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The paperless office On its way, at last

Oct 9th 2008 | SAN FRANCISCO From The Economist print edition

No longer a joke, the “paperless” office is getting closer

STEPHANIE BREEDLOVE and her husband founded Breedlove &


Associates 16 years ago to help families who (legally) hire a nanny with
the crushing burden of paperwork that this entails. There are pay stubs
to be sent, federal and state tax returns to be filed, pay schedules to be
updated and other trails of exceedingly boring paper. Much of the firm’s
small office in Austin, Texas, is taken up by 100 paper-filled filing
cabinets. An office manager spends 25 hours a week shuffling paper
between desks and drawers. At peak times, says Ms Breedlove, the office
becomes “a sea of paper,” with colour-coded stacks on conference
tables, floors and chairs.

With luck, this will soon be a thing of the past. Last year Breedlove
decided to go paperless. It is now about halfway there, says Ms
Breedlove. The constant flow of information between Breedlove and its
clients now goes via e-mail, with forms attached as PDF files. The next
step is to roll out an online service so that clients can log on to manage
their accounts. Only the Internal Revenue Service still insists on paper
for some things, says Ms Breedlove, but even it claims to be going
electronic soon.

Fewer trees will die and less ink will be squirted, but that is not her
primary motivation, she says. It is that everyone—clients and staff—is
sick of paper. The clients tend to be young, middle-class families with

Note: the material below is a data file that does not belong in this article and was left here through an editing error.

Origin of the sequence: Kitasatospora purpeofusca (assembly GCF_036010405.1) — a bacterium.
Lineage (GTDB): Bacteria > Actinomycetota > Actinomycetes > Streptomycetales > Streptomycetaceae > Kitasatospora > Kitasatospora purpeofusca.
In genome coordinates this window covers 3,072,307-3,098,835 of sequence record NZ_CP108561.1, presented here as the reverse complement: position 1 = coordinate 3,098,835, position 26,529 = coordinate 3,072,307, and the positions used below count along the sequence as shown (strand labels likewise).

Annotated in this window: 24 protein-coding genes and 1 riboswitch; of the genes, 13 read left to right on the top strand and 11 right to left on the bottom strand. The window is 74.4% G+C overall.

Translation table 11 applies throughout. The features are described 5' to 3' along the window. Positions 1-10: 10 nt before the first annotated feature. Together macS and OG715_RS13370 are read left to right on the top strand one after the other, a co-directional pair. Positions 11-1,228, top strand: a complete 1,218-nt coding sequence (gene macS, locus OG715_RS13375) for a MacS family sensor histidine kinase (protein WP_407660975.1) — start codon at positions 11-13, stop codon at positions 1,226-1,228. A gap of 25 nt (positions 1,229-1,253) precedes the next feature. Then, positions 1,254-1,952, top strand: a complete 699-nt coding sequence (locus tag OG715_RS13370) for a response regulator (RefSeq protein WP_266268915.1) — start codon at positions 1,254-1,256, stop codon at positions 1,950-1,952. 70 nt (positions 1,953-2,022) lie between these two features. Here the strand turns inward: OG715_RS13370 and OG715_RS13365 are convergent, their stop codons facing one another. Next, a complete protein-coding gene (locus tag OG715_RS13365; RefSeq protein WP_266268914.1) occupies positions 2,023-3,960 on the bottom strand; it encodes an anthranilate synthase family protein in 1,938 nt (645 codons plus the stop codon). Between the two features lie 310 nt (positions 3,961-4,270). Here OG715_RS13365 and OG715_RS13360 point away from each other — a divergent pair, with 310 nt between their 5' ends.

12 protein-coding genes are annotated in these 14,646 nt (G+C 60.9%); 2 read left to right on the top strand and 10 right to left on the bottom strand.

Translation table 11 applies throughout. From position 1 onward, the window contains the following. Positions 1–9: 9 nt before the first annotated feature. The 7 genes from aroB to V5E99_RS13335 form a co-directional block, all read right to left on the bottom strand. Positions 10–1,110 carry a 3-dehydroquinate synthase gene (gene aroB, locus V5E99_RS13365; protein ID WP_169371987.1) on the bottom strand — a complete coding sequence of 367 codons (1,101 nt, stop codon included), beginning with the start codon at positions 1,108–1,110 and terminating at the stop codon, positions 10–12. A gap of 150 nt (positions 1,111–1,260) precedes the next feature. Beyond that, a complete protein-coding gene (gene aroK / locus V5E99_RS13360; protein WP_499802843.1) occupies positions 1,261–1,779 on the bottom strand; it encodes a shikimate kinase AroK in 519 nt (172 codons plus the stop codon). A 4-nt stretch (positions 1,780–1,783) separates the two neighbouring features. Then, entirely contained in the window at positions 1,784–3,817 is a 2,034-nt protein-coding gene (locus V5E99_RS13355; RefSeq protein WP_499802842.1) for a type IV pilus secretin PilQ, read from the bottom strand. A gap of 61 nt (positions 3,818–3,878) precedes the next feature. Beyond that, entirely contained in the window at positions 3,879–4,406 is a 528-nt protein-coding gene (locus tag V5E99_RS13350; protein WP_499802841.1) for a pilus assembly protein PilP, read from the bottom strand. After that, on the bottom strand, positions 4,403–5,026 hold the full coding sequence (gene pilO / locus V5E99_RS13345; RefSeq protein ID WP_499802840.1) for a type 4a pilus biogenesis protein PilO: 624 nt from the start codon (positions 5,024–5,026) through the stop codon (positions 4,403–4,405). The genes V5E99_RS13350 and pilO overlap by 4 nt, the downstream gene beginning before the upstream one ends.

toddlers; they are good with technology and already pay bills online, use
e-tickets on planes, e-file their tax returns and Google recipes rather
than using cookbooks. And Breedlove’s 16 employees are in their 20s,
native to Facebook and instant-messaging and baffled by the need for
paper. Now everybody is happier. Next year the firm expects to be
completely paperless.

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A decade ago this scenario was brought up only in sardonic jokes.
Instead of the paperless office promised by futurists, offices and homes
seemed to be drowning in more paper than ever. In the digital era people
were exchanging much more information, but neither technology nor
behaviour had caught up. They were printing e-mails for archiving and
Word documents for marking up by hand. A 2001 book, “The Myth of the
Paperless Office”, summed up the conventional wisdom.

But as it turned out, that was the very year when demand for office
paper began declining. David Pineault, a paper expert at InfoTrends, a
consultancy, estimates that office workers in rich countries will reduce
their consumption of “uncoated freesheet” paper (called “woodfree” in
Europe)—the sort used in offices—every year for the foreseeable future.
Some market segments, such as high-quality paper for photo printing,
may buck the trend. But overall, Mr Pineault is “bearish” on paper.

“It’s a generational thing,” says Greg Gibson, in charge of North